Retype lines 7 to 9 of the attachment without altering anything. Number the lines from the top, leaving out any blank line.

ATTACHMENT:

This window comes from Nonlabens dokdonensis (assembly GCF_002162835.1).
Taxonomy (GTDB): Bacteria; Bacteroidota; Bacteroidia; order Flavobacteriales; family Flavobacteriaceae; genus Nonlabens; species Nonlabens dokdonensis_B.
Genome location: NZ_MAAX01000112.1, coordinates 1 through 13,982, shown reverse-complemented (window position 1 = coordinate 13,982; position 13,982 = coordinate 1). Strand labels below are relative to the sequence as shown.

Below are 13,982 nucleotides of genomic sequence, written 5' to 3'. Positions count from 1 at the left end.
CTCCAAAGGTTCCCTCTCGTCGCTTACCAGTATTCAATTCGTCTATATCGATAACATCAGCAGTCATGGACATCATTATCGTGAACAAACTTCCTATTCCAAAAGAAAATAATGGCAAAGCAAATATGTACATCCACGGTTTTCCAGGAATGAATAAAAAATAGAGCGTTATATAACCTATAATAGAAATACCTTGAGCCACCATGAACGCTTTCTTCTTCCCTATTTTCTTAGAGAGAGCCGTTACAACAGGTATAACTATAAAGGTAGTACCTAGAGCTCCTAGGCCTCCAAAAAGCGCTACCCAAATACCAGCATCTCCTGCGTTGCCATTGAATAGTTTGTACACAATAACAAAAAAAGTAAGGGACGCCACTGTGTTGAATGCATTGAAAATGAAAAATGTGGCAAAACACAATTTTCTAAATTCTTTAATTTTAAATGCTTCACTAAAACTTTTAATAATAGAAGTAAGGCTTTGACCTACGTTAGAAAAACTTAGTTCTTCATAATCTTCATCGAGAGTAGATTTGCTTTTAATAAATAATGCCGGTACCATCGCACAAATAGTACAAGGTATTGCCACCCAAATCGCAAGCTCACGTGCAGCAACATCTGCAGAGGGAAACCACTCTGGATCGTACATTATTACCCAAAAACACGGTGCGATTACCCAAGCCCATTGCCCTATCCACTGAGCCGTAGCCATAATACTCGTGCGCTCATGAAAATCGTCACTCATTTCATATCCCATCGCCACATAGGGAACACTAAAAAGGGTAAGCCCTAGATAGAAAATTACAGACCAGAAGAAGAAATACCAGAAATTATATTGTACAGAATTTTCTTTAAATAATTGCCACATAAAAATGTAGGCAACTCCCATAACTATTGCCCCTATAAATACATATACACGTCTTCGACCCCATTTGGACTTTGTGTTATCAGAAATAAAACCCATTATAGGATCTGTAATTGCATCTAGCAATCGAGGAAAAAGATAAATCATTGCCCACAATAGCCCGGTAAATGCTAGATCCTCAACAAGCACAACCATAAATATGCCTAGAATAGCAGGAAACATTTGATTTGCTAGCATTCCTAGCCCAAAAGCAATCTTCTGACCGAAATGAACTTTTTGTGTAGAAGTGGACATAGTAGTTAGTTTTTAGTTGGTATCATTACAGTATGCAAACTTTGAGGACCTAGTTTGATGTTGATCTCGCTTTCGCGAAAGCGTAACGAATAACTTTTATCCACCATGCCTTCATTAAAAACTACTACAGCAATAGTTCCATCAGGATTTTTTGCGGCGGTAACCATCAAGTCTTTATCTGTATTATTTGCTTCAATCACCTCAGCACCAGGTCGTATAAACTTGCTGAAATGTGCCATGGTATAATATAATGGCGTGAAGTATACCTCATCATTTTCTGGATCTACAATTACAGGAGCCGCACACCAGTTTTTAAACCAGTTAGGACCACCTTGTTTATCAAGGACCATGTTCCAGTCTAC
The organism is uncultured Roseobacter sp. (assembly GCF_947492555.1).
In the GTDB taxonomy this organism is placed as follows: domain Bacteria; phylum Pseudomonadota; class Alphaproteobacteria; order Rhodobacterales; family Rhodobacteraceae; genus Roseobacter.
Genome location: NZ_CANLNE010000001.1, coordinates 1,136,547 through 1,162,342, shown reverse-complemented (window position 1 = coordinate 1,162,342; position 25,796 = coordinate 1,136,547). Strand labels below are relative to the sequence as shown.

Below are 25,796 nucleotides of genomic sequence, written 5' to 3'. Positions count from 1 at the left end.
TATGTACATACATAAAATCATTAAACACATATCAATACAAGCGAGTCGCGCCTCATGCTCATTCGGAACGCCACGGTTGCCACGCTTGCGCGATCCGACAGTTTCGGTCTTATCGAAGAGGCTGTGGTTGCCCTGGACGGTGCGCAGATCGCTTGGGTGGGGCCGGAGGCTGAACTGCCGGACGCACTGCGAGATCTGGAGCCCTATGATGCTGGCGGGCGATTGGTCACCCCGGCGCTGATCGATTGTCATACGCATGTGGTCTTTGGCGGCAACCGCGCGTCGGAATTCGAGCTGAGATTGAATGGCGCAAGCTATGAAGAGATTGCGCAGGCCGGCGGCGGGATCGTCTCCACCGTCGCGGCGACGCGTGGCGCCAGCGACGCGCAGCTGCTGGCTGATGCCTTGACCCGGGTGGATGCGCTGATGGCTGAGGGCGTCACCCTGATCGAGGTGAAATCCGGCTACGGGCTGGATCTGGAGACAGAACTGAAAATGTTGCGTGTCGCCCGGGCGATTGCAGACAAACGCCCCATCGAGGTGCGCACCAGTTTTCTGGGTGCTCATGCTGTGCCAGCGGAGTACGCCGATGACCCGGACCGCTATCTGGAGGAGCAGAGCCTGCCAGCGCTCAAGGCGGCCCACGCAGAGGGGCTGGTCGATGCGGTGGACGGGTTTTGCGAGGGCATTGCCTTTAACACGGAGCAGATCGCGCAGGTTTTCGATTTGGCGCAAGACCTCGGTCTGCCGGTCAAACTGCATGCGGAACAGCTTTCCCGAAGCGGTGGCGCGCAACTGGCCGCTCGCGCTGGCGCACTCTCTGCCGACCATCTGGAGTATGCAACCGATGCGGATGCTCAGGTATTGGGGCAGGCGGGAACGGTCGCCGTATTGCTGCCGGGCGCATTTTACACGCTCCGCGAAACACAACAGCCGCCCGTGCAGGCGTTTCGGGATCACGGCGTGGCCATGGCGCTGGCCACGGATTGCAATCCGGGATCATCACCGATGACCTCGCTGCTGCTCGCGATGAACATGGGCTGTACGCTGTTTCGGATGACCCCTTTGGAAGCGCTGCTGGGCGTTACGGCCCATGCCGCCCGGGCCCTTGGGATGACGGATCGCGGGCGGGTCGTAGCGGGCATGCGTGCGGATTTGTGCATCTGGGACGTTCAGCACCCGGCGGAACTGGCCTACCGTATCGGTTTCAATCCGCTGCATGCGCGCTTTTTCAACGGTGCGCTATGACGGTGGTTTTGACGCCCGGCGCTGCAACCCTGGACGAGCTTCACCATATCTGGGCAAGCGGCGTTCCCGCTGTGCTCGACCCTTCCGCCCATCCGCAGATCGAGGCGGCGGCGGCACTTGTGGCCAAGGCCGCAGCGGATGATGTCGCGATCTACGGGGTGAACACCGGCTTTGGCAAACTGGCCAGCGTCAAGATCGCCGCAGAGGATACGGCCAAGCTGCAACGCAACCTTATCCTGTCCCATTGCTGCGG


In the GTDB taxonomy this organism is placed as follows: domain Bacteria; phylum Pseudomonadota; class Alphaproteobacteria; order Rhodobacterales; family Rhodobacteraceae; genus Roseobacter.
Genome location: NZ_CANLNE010000001.1, coordinates 1,136,547 through 1,162,342, shown reverse-complemented (window position 1 = coordinate 1,162,342; position 25,796 = coordinate 1,136,547). Strand labels below are relative to the sequence as shown.

Below are 25,796 nucleotides of genomic sequence, written 5' to 3'. Positions count from 1 at the left end.